Paper-electrophoresis and TCA precipitation analysis of the plasma samples 30 min after ^sup 123^I-VEGF^sub 165^ administration showed that over 86% (n=4) of the activity was present as unchanged ^sup 123^I-VEGF^sub 165^.
Safety of ^sup 123^I-VEGF^sub 165^
After intravenous injection of ^sup 123^I-VEGF^sub 165^, patients showed no clinical adverse reaction, and no side effects were noted with the exception of a transient and non-significant decrease of both systolic and diastolic blood pressure during the initial minutes after ^sup 123^I-VEGF^sub 165^ application. Mean blood pressure l min after ^sup 123^I-VEGF^sub 165^ injection decreased by 5-10% (systolic blood pressure: before 133 versus 119 mmHg after injection; diastolic blood pressure before 75 versus 69 mmHg after injection) and reached baseline values within 5 min after injection. No change in heart rate was observed after intravenous injection of ^sup 123^I-VEGF^sub 165^.
Whole body biodistribution of ^sup 123^I-VEGF^sub 165^
Representative time-activity curves for blood and various organs are shown in Figures IA and IB, respectively. After intravenous injection, ^sup 123^I-VEGF^sub 165^ was rapidly cleared from the circulation, radioactivity in the blood rapidly decreased to less than 42% of the injected activity within the first 30 min after injection of ^sup 123^I-VEGF^sub 165^ (Figure 1A). After a rapid distribution phase, blood ^sup 123^I-VEGF^sub 165^ levels declined more slowly. The time-activity curves obtained from the lungs, liver, heart, kidneys and spleen showed a relatively slow decrease (Figure 1B). As shown in Figure 1C, the mean cumulative activity excreted in the urine was 5111% IA 2 h PI and 7810% IA 16 h PI for ^sup 123^I-VEGF^sub 165^. Approximately 866% of the injected activity was recovered in the urine by 24 h PI.
Figure 1.-Time-activity curves for ^sup 123^I-VEGF^sub 165^ for the blood (A), various organs (B: [black triangle up], liver; [black square], lungs; ∀, kidneys;), heart; [black triangle down], spleen) and excretion of ^sup 123^I-VEGF^sub 165^ in the urine (C) in 1 patient, calculated from direct measurements of counts in organ- specific ROIs or in blood or in urine. Data are expressed as percentage of administrated activity (% IA) or profile of the cumulative activity excreted in the urine.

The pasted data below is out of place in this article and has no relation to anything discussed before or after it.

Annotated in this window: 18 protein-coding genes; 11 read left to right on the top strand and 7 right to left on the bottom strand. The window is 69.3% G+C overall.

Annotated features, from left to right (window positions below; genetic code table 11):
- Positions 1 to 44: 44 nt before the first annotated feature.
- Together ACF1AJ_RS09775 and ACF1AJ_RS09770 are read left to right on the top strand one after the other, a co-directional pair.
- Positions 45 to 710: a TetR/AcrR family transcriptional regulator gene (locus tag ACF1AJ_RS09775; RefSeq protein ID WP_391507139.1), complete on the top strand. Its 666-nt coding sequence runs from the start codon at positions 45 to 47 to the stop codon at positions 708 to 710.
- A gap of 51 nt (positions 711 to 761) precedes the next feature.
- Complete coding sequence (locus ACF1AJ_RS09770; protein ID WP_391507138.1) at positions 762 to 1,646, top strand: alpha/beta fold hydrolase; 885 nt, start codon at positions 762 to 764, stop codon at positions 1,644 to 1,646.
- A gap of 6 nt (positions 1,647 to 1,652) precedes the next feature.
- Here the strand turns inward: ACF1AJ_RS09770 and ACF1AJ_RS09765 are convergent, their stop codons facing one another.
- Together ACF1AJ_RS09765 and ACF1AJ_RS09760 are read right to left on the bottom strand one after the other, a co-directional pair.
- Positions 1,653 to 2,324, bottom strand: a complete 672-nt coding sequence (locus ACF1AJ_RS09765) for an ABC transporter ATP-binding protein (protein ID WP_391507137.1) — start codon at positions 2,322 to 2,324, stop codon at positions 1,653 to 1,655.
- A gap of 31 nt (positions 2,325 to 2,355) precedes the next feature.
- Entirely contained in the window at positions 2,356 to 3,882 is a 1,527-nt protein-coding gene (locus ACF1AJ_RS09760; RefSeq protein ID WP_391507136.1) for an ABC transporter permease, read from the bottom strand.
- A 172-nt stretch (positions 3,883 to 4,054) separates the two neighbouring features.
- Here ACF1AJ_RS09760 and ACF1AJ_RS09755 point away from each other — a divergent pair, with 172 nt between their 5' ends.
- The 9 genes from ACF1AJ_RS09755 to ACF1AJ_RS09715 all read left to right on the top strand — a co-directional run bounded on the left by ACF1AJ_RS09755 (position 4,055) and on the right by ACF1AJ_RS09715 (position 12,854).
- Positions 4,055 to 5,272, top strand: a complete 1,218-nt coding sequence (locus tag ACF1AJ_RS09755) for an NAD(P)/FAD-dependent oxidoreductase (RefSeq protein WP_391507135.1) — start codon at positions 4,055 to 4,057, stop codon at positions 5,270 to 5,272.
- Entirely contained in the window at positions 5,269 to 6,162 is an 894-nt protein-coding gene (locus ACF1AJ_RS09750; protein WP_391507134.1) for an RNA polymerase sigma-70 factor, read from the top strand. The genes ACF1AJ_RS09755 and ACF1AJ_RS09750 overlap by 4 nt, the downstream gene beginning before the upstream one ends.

Figure 2 shows sequential anterior images obtained with ^sup 123^I-VEGF^sub 165^ with the collimator placed over the abdomen and part of the thorax. The images obtained during the initial 15 to 30 min are shown. There is a rapid uptake of ^sup 123^I-VEGF^sub 165^ by the primary pancreatic adenocarcinoma. The accumulation of ^sup 123^I-VEGF^sub 165^ in the primary pancreatic tumor was visualized within 30 min after the injection of ^sup 123^I-VEGF^sub 165^ and was still demonstrable after at least 3 h.
Table I shows the mean residence time (T) based on the time- activity curves of ^sup 123^I-VEGF^sub 165^ and the mean radiation absorbed doses (D) in organs and tissues calculated for ^sup 123^I- VEGF^sub 165^.
The highest radiation absorbed doses were calculated for thyroid (0.0580.004 mGy/MBq), spleen (0.0460.017 mGy/MBq), urinary bladder (0.0400.020 mGy/MBq), lungs (0.0340.009 mGy/MBq), kidneys (0.0330.005 mGy/MBq) and liver (0.0190.002 mGy/MBq). The ED was estimated to be 0.0170.002 mSv/MBq.
^sup 123^I-VEGF^sub 165^ receptor imaging in pancreatic cancer
Primary pancreatic adenocarcinomas (Figure 3) and liver metastases were visualized by SPET scanning shortly (30 min) after injection of ^sup 123^I-VEGF^sub 165^ and were still visible at 3 h after application. For liver and lung metastases an enhanced tracer uptake was observed in some of the lesions whereas others showed a heterogenous accumulation of the tracer compared to normal liver or lung tissue. The overall sensitivity of ^sup 123^I-VEGF^sub 165^ receptor scintigraphy for detecting primary pancreatic tumors and their metastases was 64% (14 of 22 lesions). ^sup 123^I-VEGF^sub 165^ receptor scintigraphy visualized primary pancreatic adenocarcinomas in 7 of 9 patients (sensitivity, 78%). Lymph node metastases were seen in 3 of 4 patients (75%), and liver metastases in 3 of 6 patients (50%). \Lung metastases were detected only in 1 of 3 patients (33%). For metastases, tumor size measured between 2.1 and 3.6 cm at ^sup 123^I-VEGF^sub 165^ positive sites and between 0.7 and 2.5 cm at ^sup 123^I-VEGF^sub 165^ negative sites. In 1 patient with primary pancreatic cancer, CT showed a large primary lesion in the pancreas, while ^sup 123^I-VEGF^sub 165^ receptor scintigraphy indicated the presence of a ringshaped tracer accumulation around the lesion (Figure 4), histological examination revealed the presence of central necrosis of the primary tumor after surgery. Furthermore, ^sup 123^I-VEGF^sub 165^ scan visualized an abdominal lymph node metastasis formation which was missed by CT.